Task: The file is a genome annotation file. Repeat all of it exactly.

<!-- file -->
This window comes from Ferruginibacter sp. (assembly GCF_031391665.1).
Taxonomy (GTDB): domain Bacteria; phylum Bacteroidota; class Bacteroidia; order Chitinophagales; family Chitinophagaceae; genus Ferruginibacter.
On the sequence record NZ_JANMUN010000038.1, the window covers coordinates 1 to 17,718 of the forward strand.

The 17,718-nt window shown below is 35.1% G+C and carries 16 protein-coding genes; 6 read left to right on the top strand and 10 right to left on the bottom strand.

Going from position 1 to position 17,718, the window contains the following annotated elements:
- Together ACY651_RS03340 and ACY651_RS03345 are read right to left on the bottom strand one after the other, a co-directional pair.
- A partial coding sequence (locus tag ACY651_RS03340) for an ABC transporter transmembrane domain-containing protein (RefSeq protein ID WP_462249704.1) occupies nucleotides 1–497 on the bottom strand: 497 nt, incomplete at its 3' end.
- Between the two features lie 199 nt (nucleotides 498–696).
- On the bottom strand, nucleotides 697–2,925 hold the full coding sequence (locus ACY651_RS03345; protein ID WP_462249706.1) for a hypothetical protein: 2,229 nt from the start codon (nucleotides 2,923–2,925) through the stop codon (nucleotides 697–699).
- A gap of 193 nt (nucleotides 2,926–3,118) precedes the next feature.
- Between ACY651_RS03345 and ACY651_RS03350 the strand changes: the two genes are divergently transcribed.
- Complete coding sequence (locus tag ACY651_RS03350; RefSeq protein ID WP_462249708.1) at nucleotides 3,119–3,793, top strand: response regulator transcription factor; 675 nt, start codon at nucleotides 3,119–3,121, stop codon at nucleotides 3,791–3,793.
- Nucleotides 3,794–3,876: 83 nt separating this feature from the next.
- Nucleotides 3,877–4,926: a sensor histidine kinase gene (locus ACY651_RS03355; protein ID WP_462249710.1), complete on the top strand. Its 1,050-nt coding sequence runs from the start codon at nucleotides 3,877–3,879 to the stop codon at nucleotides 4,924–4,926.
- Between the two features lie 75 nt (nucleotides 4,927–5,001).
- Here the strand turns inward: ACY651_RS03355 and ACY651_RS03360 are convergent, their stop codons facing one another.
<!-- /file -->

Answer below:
This window comes from Ferruginibacter sp. (assembly GCF_031391665.1).
Taxonomy (GTDB): domain Bacteria; phylum Bacteroidota; class Bacteroidia; order Chitinophagales; family Chitinophagaceae; genus Ferruginibacter.
On the sequence record NZ_JANMUN010000038.1, the window covers coordinates 1 to 17,718 of the forward strand.

The 17,718-nt window shown below is 35.1% G+C and carries 16 protein-coding genes; 6 read left to right on the top strand and 10 right to left on the bottom strand.

Going from position 1 to position 17,718, the window contains the following annotated elements:
- Together ACY651_RS03340 and ACY651_RS03345 are read right to left on the bottom strand one after the other, a co-directional pair.
- A partial coding sequence (locus tag ACY651_RS03340) for an ABC transporter transmembrane domain-containing protein (RefSeq protein ID WP_462249704.1) occupies nucleotides 1–497 on the bottom strand: 497 nt, incomplete at its 3' end.
- Between the two features lie 199 nt (nucleotides 498–696).
- On the bottom strand, nucleotides 697–2,925 hold the full coding sequence (locus ACY651_RS03345; protein ID WP_462249706.1) for a hypothetical protein: 2,229 nt from the start codon (nucleotides 2,923–2,925) through the stop codon (nucleotides 697–699).
- A gap of 193 nt (nucleotides 2,926–3,118) precedes the next feature.
- Between ACY651_RS03345 and ACY651_RS03350 the strand changes: the two genes are divergently transcribed.
- Complete coding sequence (locus tag ACY651_RS03350; RefSeq protein ID WP_462249708.1) at nucleotides 3,119–3,793, top strand: response regulator transcription factor; 675 nt, start codon at nucleotides 3,119–3,121, stop codon at nucleotides 3,791–3,793.
- Nucleotides 3,794–3,876: 83 nt separating this feature from the next.
- Nucleotides 3,877–4,926: a sensor histidine kinase gene (locus ACY651_RS03355; protein ID WP_462249710.1), complete on the top strand. Its 1,050-nt coding sequence runs from the start codon at nucleotides 3,877–3,879 to the stop codon at nucleotides 4,924–4,926.
- Between the two features lie 75 nt (nucleotides 4,927–5,001).
- Here the strand turns inward: ACY651_RS03355 and ACY651_RS03360 are convergent, their stop codons facing one another.